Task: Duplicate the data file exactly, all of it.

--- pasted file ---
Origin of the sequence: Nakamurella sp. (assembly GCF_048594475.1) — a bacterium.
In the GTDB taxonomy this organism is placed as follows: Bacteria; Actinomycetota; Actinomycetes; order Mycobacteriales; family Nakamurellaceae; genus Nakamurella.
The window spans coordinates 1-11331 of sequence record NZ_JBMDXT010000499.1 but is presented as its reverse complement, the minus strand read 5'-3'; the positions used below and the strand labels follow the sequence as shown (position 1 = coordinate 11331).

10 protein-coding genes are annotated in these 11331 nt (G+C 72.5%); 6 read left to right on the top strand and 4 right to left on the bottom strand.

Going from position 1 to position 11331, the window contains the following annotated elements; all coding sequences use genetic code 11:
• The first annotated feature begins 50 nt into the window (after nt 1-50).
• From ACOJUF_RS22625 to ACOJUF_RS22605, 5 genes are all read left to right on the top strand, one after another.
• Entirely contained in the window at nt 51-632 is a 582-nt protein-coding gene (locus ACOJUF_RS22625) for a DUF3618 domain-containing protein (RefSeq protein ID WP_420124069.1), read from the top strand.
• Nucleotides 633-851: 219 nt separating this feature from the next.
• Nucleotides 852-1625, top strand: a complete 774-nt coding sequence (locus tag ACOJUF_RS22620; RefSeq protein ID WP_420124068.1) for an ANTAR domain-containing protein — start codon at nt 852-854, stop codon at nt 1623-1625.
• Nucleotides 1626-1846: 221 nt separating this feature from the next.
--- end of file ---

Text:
Origin of the sequence: Nakamurella sp. (assembly GCF_048594475.1) — a bacterium.
In the GTDB taxonomy this organism is placed as follows: Bacteria; Actinomycetota; Actinomycetes; order Mycobacteriales; family Nakamurellaceae; genus Nakamurella.
The window spans coordinates 1-11331 of sequence record NZ_JBMDXT010000499.1 but is presented as its reverse complement, the minus strand read 5'-3'; the positions used below and the strand labels follow the sequence as shown (position 1 = coordinate 11331).

10 protein-coding genes are annotated in these 11331 nt (G+C 72.5%); 6 read left to right on the top strand and 4 right to left on the bottom strand.

Going from position 1 to position 11331, the window contains the following annotated elements; all coding sequences use genetic code 11:
• The first annotated feature begins 50 nt into the window (after nt 1-50).
• From ACOJUF_RS22625 to ACOJUF_RS22605, 5 genes are all read left to right on the top strand, one after another.
• Entirely contained in the window at nt 51-632 is a 582-nt protein-coding gene (locus ACOJUF_RS22625) for a DUF3618 domain-containing protein (RefSeq protein ID WP_420124069.1), read from the top strand.
• Nucleotides 633-851: 219 nt separating this feature from the next.
• Nucleotides 852-1625, top strand: a complete 774-nt coding sequence (locus tag ACOJUF_RS22620; RefSeq protein ID WP_420124068.1) for an ANTAR domain-containing protein — start codon at nt 852-854, stop codon at nt 1623-1625.
• Nucleotides 1626-1846: 221 nt separating this feature from the next.